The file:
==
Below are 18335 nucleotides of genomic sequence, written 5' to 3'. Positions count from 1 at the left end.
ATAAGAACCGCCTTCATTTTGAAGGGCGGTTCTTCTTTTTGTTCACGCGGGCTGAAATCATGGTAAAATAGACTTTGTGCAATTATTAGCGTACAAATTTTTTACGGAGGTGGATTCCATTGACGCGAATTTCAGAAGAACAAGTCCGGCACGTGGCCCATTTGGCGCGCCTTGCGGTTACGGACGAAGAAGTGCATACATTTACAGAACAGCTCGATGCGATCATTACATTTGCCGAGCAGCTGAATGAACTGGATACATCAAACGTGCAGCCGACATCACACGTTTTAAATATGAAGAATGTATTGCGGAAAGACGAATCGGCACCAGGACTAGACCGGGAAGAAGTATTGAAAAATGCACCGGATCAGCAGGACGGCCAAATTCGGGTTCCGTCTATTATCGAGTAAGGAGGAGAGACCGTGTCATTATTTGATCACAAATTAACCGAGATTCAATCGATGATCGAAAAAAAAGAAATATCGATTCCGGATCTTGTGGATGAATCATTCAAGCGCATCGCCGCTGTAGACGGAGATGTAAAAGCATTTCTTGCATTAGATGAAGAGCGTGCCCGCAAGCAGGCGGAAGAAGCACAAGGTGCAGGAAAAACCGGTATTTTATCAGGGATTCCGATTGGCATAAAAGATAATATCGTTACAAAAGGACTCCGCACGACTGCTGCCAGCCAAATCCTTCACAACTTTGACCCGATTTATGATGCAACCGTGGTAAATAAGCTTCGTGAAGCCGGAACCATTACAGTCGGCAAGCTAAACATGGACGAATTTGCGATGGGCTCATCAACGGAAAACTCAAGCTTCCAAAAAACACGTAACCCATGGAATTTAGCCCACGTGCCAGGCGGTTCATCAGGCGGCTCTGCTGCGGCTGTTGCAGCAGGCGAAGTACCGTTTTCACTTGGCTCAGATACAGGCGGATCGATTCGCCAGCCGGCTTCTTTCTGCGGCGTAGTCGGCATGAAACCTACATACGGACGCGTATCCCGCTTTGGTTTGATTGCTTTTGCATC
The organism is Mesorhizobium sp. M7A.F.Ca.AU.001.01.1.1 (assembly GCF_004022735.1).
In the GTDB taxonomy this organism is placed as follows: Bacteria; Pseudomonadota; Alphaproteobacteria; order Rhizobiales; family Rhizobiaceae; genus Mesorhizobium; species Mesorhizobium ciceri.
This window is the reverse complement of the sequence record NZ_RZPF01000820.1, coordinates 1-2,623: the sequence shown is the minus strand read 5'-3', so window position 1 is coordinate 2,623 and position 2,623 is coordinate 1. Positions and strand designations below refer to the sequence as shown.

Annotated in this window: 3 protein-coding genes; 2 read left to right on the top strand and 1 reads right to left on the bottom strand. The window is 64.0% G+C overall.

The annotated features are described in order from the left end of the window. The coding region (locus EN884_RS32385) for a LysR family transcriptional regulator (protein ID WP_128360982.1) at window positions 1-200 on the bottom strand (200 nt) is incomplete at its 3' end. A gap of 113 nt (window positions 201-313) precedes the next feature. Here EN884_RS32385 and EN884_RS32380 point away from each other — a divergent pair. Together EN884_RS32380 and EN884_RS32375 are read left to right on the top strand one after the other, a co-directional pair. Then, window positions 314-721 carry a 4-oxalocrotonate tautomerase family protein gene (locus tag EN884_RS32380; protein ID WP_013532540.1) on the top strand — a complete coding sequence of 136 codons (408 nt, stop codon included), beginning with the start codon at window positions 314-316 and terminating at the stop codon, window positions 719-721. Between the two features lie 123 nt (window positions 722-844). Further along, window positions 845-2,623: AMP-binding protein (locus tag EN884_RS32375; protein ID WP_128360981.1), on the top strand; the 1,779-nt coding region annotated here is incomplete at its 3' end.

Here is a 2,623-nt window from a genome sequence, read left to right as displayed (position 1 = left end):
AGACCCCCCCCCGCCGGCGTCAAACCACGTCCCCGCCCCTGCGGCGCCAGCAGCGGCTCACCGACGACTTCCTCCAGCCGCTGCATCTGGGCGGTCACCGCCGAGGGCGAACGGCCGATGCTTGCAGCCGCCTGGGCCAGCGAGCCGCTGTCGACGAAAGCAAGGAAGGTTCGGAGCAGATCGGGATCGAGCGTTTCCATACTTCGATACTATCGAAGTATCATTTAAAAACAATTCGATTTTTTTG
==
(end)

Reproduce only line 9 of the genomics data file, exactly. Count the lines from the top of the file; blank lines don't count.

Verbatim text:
AGACCCCCCCCCGCCGGCGTCAAACCACGTCCCCGCCCCTGCGGCGCCAGCAGCGGCTCACCGACGACTTCCTCCAGCCGCTGCATCTGGGCGGTCACCGCCGAGGGCGAACGGCCGATGCTTGCAGCCGCCTGGGCCAGCGAGCCGCTGTCGACGAAAGCAAGGAAGGTTCGGAGCAGATCGGGATCGAGCGTTTCCATACTTCGATACTATCGAAGTATCATTTAAAAACAATTCGATTTTTTTG